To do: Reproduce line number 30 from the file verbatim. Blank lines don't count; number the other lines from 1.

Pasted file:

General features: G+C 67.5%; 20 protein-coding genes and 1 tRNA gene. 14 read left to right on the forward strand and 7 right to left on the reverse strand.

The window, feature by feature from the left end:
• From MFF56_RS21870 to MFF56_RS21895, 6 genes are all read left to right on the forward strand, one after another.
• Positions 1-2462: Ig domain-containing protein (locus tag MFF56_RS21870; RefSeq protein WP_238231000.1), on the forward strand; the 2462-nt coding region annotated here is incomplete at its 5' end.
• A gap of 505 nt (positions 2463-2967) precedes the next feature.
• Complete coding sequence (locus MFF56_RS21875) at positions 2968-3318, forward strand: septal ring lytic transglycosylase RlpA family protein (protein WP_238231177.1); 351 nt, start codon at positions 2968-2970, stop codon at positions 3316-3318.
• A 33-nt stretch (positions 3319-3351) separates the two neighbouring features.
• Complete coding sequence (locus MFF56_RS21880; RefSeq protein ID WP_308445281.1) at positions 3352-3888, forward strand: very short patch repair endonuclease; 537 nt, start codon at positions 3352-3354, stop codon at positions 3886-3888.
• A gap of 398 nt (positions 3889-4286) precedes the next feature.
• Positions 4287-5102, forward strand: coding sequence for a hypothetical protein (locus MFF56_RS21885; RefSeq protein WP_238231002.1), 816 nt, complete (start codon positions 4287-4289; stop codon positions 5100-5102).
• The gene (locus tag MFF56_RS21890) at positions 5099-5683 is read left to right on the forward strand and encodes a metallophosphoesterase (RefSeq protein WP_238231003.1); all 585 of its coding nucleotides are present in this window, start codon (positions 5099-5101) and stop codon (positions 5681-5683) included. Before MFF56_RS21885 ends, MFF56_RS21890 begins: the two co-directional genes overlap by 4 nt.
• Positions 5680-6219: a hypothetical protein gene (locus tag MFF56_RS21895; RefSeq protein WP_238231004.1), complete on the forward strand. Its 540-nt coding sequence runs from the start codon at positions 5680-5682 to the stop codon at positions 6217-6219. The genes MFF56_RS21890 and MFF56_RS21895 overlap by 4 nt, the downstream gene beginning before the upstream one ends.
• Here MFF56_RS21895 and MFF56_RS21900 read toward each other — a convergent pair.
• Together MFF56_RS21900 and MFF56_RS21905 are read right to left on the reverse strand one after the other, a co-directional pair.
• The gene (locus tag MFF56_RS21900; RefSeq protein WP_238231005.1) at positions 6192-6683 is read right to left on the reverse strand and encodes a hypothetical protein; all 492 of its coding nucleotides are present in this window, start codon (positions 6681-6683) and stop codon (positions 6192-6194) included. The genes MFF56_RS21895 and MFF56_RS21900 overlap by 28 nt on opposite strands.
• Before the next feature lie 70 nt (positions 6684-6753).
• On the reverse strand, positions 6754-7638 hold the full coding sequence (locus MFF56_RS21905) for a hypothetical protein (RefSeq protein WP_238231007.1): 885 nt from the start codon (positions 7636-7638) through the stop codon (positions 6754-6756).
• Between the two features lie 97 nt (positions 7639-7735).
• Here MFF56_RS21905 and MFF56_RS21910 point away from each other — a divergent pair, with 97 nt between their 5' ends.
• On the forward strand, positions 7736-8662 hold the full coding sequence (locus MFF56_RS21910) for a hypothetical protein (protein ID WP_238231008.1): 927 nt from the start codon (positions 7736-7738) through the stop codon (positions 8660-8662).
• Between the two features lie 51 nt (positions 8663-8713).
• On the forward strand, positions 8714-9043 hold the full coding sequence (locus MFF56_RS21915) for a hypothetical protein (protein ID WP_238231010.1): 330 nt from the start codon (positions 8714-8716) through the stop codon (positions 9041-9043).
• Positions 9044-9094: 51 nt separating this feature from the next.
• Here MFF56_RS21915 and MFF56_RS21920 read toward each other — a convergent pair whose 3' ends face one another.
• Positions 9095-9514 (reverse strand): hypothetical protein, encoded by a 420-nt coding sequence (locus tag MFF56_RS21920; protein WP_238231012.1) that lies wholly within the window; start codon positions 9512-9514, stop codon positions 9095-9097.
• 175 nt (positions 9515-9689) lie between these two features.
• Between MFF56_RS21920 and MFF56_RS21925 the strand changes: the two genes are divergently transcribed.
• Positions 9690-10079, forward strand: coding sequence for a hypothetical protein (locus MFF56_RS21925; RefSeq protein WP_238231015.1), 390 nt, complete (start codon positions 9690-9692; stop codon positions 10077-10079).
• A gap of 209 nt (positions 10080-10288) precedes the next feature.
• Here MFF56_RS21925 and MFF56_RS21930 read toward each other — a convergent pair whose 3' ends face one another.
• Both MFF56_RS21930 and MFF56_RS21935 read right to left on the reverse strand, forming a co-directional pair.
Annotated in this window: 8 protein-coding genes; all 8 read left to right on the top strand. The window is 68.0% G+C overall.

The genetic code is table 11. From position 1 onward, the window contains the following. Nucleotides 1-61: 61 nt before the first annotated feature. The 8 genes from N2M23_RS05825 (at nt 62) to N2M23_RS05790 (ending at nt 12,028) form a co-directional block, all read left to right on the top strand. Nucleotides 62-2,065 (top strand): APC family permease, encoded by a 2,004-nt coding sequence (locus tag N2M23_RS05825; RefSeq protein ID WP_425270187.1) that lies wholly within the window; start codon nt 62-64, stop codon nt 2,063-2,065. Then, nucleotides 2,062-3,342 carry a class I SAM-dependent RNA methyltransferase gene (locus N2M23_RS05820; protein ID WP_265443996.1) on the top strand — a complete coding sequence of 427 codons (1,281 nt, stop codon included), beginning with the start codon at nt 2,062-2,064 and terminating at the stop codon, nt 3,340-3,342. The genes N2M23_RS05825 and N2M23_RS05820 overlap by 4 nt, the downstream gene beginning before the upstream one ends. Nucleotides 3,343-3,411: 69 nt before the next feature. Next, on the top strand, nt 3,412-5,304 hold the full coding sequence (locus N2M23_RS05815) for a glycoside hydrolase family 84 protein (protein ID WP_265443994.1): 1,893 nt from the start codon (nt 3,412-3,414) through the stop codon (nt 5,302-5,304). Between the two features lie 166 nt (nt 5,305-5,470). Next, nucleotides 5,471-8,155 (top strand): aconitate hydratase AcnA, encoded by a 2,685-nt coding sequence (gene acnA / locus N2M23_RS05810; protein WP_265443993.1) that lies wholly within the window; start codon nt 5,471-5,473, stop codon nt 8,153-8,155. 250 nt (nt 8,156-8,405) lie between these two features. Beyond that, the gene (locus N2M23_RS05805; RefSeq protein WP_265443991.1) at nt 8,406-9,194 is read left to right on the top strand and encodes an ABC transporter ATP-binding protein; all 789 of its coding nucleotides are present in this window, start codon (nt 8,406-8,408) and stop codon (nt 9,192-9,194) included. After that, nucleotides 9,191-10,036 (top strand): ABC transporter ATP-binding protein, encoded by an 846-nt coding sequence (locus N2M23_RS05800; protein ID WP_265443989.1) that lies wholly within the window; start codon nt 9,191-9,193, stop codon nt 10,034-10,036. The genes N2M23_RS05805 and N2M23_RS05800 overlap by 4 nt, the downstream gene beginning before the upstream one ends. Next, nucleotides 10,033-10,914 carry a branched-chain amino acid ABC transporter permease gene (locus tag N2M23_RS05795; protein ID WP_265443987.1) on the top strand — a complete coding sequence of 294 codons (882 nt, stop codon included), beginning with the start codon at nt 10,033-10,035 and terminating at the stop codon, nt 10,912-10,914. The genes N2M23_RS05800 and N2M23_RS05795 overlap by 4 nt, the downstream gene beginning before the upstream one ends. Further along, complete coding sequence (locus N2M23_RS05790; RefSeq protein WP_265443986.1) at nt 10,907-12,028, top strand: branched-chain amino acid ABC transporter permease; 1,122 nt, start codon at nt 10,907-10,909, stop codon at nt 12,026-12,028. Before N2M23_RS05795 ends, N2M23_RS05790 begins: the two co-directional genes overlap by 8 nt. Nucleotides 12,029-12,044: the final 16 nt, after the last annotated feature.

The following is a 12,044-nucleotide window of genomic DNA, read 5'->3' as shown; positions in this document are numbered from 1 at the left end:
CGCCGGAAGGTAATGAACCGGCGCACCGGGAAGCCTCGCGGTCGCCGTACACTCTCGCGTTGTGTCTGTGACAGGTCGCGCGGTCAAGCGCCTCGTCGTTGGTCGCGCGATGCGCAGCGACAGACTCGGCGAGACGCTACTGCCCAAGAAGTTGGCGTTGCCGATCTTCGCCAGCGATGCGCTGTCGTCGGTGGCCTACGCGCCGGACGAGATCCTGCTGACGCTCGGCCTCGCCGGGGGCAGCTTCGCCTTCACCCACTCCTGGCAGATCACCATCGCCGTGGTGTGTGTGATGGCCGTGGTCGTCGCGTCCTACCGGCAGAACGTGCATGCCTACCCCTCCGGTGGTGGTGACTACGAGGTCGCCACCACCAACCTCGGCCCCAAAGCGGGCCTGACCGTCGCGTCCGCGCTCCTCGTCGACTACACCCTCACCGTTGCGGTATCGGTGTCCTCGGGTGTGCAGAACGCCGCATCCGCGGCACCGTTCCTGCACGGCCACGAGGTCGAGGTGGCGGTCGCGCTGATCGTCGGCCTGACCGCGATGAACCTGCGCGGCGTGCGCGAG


• Here MFF56_RS21925 and MFF56_RS21930 read toward each other — a convergent pair whose 3' ends face one another.